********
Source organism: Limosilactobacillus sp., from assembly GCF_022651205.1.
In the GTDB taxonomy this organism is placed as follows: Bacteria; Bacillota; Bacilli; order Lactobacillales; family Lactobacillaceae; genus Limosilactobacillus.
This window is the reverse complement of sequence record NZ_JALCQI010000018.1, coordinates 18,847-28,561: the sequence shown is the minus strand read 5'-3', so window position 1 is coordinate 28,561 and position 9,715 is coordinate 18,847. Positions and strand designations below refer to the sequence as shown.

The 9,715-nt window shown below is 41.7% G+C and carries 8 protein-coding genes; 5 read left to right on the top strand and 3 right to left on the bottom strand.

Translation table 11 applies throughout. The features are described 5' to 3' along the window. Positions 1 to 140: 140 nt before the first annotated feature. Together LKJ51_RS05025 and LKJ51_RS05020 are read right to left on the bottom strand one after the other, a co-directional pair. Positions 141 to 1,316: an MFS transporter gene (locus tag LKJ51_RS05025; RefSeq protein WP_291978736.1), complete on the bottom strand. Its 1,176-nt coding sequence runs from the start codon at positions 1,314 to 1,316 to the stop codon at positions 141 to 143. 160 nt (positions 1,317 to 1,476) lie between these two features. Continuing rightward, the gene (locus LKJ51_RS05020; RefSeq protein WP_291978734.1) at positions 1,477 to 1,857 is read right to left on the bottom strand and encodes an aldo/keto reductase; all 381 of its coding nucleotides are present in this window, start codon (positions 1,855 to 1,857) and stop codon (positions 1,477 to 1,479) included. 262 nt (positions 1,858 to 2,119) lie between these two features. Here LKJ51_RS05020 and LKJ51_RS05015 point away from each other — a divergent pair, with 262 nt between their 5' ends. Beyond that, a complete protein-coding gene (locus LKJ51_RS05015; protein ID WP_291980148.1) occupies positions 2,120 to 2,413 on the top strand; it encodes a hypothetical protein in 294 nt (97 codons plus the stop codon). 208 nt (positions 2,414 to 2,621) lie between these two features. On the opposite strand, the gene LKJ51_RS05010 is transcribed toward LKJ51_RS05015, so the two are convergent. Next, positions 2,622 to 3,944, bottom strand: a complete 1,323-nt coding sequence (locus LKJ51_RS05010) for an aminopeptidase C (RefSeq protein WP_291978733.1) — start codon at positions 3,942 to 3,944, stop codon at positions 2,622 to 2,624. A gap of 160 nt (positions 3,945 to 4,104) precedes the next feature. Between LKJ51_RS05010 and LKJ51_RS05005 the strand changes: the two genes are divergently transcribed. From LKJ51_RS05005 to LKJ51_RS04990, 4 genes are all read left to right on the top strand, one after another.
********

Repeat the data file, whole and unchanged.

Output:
Source organism: Limosilactobacillus sp., from assembly GCF_022651205.1.
In the GTDB taxonomy this organism is placed as follows: Bacteria; Bacillota; Bacilli; order Lactobacillales; family Lactobacillaceae; genus Limosilactobacillus.
This window is the reverse complement of sequence record NZ_JALCQI010000018.1, coordinates 18,847-28,561: the sequence shown is the minus strand read 5'-3', so window position 1 is coordinate 28,561 and position 9,715 is coordinate 18,847. Positions and strand designations below refer to the sequence as shown.

The 9,715-nt window shown below is 41.7% G+C and carries 8 protein-coding genes; 5 read left to right on the top strand and 3 right to left on the bottom strand.

Translation table 11 applies throughout. The features are described 5' to 3' along the window. Positions 1 to 140: 140 nt before the first annotated feature. Together LKJ51_RS05025 and LKJ51_RS05020 are read right to left on the bottom strand one after the other, a co-directional pair. Positions 141 to 1,316: an MFS transporter gene (locus tag LKJ51_RS05025; RefSeq protein WP_291978736.1), complete on the bottom strand. Its 1,176-nt coding sequence runs from the start codon at positions 1,314 to 1,316 to the stop codon at positions 141 to 143. 160 nt (positions 1,317 to 1,476) lie between these two features. Continuing rightward, the gene (locus LKJ51_RS05020; RefSeq protein WP_291978734.1) at positions 1,477 to 1,857 is read right to left on the bottom strand and encodes an aldo/keto reductase; all 381 of its coding nucleotides are present in this window, start codon (positions 1,855 to 1,857) and stop codon (positions 1,477 to 1,479) included. 262 nt (positions 1,858 to 2,119) lie between these two features. Here LKJ51_RS05020 and LKJ51_RS05015 point away from each other — a divergent pair, with 262 nt between their 5' ends. Beyond that, a complete protein-coding gene (locus LKJ51_RS05015; protein ID WP_291980148.1) occupies positions 2,120 to 2,413 on the top strand; it encodes a hypothetical protein in 294 nt (97 codons plus the stop codon). 208 nt (positions 2,414 to 2,621) lie between these two features. On the opposite strand, the gene LKJ51_RS05010 is transcribed toward LKJ51_RS05015, so the two are convergent. Next, positions 2,622 to 3,944, bottom strand: a complete 1,323-nt coding sequence (locus LKJ51_RS05010) for an aminopeptidase C (RefSeq protein WP_291978733.1) — start codon at positions 3,942 to 3,944, stop codon at positions 2,622 to 2,624. A gap of 160 nt (positions 3,945 to 4,104) precedes the next feature. Between LKJ51_RS05010 and LKJ51_RS05005 the strand changes: the two genes are divergently transcribed. From LKJ51_RS05005 to LKJ51_RS04990, 4 genes are all read left to right on the top strand, one after another.